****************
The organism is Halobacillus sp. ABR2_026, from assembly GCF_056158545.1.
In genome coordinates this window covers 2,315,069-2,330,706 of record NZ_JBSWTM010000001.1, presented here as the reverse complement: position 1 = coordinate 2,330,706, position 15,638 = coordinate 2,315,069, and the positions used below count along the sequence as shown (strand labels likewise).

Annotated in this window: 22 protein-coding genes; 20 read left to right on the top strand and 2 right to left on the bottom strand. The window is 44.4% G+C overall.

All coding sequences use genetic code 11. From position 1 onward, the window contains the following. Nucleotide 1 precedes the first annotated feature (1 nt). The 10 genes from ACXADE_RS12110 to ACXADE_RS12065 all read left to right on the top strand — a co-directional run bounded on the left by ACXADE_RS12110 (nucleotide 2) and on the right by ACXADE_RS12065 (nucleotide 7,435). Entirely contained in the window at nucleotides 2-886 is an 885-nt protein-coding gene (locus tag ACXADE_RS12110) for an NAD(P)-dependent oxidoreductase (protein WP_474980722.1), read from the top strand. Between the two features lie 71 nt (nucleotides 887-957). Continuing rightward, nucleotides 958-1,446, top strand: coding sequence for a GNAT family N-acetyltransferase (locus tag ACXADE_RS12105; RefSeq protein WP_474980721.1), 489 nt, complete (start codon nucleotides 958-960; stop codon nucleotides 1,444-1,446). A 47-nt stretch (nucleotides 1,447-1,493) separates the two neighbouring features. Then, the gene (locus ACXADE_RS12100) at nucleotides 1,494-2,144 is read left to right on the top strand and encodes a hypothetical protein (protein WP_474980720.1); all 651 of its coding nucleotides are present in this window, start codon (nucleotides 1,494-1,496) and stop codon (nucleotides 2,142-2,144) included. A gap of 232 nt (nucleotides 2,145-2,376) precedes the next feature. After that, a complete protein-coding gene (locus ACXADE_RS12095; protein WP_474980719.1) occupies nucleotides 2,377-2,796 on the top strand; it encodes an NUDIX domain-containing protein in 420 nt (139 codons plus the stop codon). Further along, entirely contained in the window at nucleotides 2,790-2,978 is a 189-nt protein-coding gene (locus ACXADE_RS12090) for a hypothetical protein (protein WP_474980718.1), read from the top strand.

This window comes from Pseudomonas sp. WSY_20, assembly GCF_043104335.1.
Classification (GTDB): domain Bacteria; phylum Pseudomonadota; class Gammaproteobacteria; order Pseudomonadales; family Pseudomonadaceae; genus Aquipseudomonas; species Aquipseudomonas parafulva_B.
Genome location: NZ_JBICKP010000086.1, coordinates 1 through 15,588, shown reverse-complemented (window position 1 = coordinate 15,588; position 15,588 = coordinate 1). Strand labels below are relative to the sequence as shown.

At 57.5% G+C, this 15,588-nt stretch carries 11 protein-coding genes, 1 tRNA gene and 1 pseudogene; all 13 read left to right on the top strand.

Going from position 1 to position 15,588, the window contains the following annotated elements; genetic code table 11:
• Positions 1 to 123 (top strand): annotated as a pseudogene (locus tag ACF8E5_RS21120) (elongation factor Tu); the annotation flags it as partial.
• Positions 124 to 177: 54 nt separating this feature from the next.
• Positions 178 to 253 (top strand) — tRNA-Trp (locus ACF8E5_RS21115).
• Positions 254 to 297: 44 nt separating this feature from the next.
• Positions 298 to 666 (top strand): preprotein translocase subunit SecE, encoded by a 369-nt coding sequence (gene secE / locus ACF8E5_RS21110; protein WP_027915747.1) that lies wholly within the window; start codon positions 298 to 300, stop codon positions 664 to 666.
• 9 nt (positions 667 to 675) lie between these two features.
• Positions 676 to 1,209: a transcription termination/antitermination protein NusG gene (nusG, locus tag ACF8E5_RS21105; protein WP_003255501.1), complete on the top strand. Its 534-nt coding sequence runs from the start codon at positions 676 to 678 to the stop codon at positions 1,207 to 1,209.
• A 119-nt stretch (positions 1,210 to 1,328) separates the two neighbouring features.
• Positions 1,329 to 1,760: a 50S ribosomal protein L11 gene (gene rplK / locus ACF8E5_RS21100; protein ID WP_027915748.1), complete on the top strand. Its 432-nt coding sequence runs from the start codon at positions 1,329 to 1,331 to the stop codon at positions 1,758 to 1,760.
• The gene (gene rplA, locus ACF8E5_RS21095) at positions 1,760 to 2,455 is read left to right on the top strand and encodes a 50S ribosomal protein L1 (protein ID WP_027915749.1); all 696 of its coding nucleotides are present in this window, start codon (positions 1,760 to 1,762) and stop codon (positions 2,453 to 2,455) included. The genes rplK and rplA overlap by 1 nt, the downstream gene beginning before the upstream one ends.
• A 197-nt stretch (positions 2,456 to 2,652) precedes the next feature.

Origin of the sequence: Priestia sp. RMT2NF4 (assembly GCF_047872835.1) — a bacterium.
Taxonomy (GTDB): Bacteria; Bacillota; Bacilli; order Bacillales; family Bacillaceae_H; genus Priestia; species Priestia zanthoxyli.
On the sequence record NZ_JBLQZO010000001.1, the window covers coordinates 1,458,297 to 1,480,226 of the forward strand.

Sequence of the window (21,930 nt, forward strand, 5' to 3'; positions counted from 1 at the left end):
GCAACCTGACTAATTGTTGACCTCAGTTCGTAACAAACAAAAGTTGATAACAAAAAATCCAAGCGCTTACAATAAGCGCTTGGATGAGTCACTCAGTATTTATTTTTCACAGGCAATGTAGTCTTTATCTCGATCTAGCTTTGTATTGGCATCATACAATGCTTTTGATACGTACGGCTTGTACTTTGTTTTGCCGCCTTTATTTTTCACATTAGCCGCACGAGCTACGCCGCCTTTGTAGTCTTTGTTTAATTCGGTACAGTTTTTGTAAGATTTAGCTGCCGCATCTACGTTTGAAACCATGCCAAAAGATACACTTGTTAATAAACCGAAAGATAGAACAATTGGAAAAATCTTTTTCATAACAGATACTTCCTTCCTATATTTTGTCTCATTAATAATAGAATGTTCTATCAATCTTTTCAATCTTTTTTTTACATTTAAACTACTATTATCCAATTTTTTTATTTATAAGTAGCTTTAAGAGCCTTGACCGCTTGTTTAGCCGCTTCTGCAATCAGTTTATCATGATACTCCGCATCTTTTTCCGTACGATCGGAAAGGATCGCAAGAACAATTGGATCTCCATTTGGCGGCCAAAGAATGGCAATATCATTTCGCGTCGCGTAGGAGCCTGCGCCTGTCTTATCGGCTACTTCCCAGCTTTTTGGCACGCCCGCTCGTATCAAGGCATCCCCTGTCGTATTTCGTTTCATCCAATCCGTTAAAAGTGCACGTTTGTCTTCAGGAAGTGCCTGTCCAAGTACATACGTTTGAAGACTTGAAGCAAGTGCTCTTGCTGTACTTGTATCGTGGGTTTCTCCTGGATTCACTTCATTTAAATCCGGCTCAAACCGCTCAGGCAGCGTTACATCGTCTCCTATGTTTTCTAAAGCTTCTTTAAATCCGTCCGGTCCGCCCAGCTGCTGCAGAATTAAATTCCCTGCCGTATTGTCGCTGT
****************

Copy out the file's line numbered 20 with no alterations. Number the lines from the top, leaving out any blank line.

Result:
• A 197-nt stretch (positions 2,456 to 2,652) precedes the next feature.